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Tokyo: What should be done about sexist heckling in the capital’s assembly?

by Reina Kikkawa

Special To The Japan Times

The sexist jeering of Your Party lawmaker Ayaka Shiomura, apparently by male Liberal Democratic Party members, in the Tokyo Metropolitan Assembly on June 18 made headlines around the world, So far only one of the men, Akihiro Suzuki, has admitted to the heckling and apologized for his actions. Democratic Party of Japan lawmaker Taro Yamashita has said that he shouted words of support for Shiomura in response to the hecklers as Shiomura was speaking about child-rearing policy. No lawmakers have been punished for the incident. Reina Kikkawa sought opinions on the furor on the streets of the capital.

Ayako Higashikawa, 26
Hair stylist (Japanese)
I think the reports of this incident will change the attitude toward sexist heckling in Japanese society as a whole. People — both men and women — are now more aware of this kind of jeering. I understand that treating people equally is difficult and that in some areas men could be superior to women, but the hecklers’ words went too far.

Shu-ling Chang, 46
Diplomat (Taiwanese)
Only two have confessed [counting Yamashita, who says he shouted in support of Shiomura] and there are still hecklers who are hiding. They should come out. People in Tokyo should not forget about this incident until all the hecklers apologize and take responsibility for what they have done. We should all be aware of and be responsible for what we say.

Armando Margzrido, 29
French teacher (Swiss/ Portuguese)
I think it was a good start for Suzuki to apologize. His words were offensive and he had to apologize. But it seemed to me that demanding his dismissal is asking too much. Here in Japan, and in other countries in Asia in general, people care too much about image. In order to move forward, they should get rid of that kind of consideration.

Hiromi Arai, 55
University official (Japanese)
Suzuki, Yamashita and all the other hecklers in the assembly must quit. I am filled with anger that the Tokyo assembly closed for the summer without clearing up the incident. Recently, I have seen a bit of gossip about Ms. Shiomura’s personal life. This is a completely different issue that we should not mix up with this problem.

Ann-Mary Dizanadzo, 21
Student (British)
I think they should have a more serious punishment, especially because they are politicians. Politicians are representatives. They represent the behavior that we aim for. If they are doing sexist behavior towards their colleague, then many men will think it’s fine because the members of Parliament are doing it. Nothing will change until we take a serious stance on this.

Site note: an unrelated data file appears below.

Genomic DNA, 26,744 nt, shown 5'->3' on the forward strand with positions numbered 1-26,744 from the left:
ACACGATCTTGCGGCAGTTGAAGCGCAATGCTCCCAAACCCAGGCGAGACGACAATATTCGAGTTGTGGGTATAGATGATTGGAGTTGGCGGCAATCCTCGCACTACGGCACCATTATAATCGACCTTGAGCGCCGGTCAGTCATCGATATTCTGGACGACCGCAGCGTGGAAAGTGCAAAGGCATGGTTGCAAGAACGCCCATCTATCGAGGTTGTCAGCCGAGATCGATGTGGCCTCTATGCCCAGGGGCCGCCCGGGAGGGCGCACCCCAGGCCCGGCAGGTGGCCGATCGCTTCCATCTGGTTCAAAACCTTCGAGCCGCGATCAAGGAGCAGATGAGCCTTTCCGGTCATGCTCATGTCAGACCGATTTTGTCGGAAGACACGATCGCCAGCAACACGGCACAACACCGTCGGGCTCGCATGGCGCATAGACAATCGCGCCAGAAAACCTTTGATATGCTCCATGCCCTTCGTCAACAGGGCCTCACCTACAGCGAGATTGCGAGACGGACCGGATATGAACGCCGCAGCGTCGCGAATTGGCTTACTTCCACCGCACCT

Koji Yamaguchi, 39
Occupational therapist (Japanese)
What we say as a joke could be regarded as sexist heckling. It could be taken as an insult even though we did not intend it as such. From this incident, I personally learned that I have to be really careful of what I say.

Interested in collecting vox pops in your local area? If so, please email community@japantimes.co.jp. Send comments to the same address.

  • Charlie Sommers

    Your words will come back to haunt you, especially if you’re a politician. These men should be ashamed of their conduct and they should apologize to all the women of Japan for their sexist behavior. They should remember that women also vote in elections.

    • gokyo

      Sadly enough though is that when the next elections roll around this will be forgotten.

  • Mark Makino

    “I understand that treating people equally is difficult and that in some areas men could be superior to women” Now this is a disturbing quote.

  • http://www.sheldonthinks.com/ Andrew Sheldon

    Isn’t it kinda sexist to do anything about it? Aren’t we saying that ‘women can’t handle it’? Is this the first time that parliament has engaged in poor conduct? No. I imagine all of them are engaged in smear of some type. But because a woman is targeted, or the ‘protective’ media see a problem, we have to legislate. This issue highlights not the problem of sexism; but the bigger problem of poor governance. We don’t elect sexists; we elect strangers. Knowing what they are like, we don’t care, because we are so disempowered to think that we are worthy of any better. this is the era of no importance. The ‘separation of powers’ provisions which were supposed to protect us, have in fact, undermined the importance of everyone. After all, that poor sexist ‘rep’ was clearly struggling to articulate his grand vision. He was overwhelmed by the moment or the system, and just failed. Attacking his female counterparty was all he had in him. It says more about the system than this specific context in which he acted.

  • disqus_78r6IPfptX

    Why all this lame talk about apologizing and quitting? Come on! Sexual equality is the law. These assemblymen and other politicians ought immediately to be arrested and prosecuted for a constitutional violation, not just criticized for bad manners. Like bullying in schools, address the problem with the police and a public prosecutor.